Among mod­ern artists, only Andy Warhol left a more com­plete record of his pub­lic per­sona. The holo­gram Dalí—according to a press release from Dalí Muse­um in St. Peters­burg, Flori­da, who will debut him in per­son, so to speak, this com­ing April—comes alive through the work of an algo­rithm that maps infor­ma­tion culled from “hun­dreds of inter­views, quotes, and exist­ing archival footage” onto the body of an actor of sim­i­lar size and build. Dalí’s con­ver­sa­tion is not spon­ta­neous but con­struct­ed from his own writ­ings and reen­act­ed. It’s not the stuff of Star Trek yet, but maybe a sig­nif­i­cant step in that direc­tion.

“Greet­ings,” purrs Dalí in the trail­er at the top, from the Dalí Muse­um in St. Peters­burg, Flori­da. “I am Sal­vador Domin­go Felipe Jac­in­to Dalí i Domènech. And I am back.” Vis­i­tors to the Dalí Muse­um will see the ersatz Dalí in “Dalí Lives” and “expe­ri­ence his big­ger-than-life per­son­al­i­ty in an up close and per­son­al way.” Will they tru­ly “get the unique oppor­tu­ni­ty to learn more about Sal­vador Dalí’s life and work from the per­son who knew him best: Dalí him­self”? Will they feel like it’s worth the price of the tick­et, at least?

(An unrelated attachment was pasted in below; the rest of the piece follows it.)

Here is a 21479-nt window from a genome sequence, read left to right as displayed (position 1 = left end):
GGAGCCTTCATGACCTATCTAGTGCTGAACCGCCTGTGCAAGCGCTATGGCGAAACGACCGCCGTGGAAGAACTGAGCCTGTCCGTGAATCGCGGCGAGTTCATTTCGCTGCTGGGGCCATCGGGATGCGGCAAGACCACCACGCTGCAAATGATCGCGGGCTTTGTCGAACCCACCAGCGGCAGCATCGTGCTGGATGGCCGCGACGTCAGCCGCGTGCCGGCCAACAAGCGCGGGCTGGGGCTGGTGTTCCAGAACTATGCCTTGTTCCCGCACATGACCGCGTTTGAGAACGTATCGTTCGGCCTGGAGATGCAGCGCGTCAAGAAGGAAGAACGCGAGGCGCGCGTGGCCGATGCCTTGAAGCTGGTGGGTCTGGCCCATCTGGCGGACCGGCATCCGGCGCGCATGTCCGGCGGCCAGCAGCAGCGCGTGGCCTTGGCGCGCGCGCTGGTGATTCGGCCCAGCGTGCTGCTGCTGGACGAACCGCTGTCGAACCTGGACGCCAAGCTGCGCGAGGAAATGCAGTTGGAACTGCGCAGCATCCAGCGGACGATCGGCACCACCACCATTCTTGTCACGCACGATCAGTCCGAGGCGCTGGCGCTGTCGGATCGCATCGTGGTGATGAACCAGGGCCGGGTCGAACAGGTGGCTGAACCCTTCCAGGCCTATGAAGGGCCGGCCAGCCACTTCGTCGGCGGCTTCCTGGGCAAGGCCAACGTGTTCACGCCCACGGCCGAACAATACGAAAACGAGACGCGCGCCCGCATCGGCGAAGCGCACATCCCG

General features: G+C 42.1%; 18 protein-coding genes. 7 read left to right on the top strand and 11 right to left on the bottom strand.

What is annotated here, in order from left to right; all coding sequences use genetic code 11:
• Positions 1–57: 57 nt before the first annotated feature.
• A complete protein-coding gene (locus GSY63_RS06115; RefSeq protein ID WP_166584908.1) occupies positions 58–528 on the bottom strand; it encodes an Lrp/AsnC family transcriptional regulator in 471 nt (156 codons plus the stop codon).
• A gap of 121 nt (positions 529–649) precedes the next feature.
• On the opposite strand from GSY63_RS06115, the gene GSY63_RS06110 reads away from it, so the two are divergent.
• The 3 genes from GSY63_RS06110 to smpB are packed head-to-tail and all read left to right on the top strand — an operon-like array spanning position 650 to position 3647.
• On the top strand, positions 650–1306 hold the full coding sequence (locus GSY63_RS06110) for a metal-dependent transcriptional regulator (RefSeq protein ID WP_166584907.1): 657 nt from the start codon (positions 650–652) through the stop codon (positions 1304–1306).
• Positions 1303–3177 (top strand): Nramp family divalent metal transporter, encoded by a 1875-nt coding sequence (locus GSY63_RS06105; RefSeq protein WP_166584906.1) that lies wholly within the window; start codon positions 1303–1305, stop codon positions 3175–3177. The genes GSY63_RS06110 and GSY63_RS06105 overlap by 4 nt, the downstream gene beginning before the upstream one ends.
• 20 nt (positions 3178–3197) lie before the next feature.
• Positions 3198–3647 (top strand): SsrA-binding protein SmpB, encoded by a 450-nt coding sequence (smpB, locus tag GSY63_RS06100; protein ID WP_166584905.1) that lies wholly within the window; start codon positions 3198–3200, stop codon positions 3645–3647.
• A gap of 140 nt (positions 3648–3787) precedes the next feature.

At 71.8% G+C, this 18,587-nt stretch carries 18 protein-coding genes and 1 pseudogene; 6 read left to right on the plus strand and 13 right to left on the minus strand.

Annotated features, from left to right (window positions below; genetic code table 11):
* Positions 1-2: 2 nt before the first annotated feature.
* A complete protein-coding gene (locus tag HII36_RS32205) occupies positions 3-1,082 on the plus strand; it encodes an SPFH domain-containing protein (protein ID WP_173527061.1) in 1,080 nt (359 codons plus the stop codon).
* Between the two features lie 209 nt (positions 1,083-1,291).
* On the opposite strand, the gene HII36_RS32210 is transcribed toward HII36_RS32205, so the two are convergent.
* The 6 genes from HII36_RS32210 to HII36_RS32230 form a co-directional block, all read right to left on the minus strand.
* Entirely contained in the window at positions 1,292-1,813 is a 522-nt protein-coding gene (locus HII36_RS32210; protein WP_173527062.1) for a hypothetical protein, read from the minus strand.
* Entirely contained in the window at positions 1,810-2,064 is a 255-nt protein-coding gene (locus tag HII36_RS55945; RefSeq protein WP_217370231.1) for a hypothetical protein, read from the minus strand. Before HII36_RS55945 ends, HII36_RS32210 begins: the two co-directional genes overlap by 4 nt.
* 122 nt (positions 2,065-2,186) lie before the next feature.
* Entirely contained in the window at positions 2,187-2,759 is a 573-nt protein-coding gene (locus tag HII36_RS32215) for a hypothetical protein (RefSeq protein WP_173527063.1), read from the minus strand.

It cer­tain­ly seems con­vinc­ing. If you had told me these clips came from actu­al inter­view footage, I might have believed you. Except for the part about him return­ing from the dead after 30 years. If, how­ev­er, it were pos­si­ble to real­ly bring Dalí’s con­scious­ness back online, I doubt he’d be par­tic­u­lar­ly sur­prised. Though he con­fess­es his fear of death in the short video above, he also tells us, “I do not believe in my death.” Or as he once said else­where, “I believe in gen­er­al death but not the death of Dalí absolute­ly not. I believe in my death becom­ing almost impos­si­ble.” Or as he might also have put it, “art is long, and so am I.”

via Boing Boing

Relat­ed Con­tent:

Walk Inside a Sur­re­al­ist Sal­vador Dalí Paint­ing with This 360º Vir­tu­al Real­i­ty Video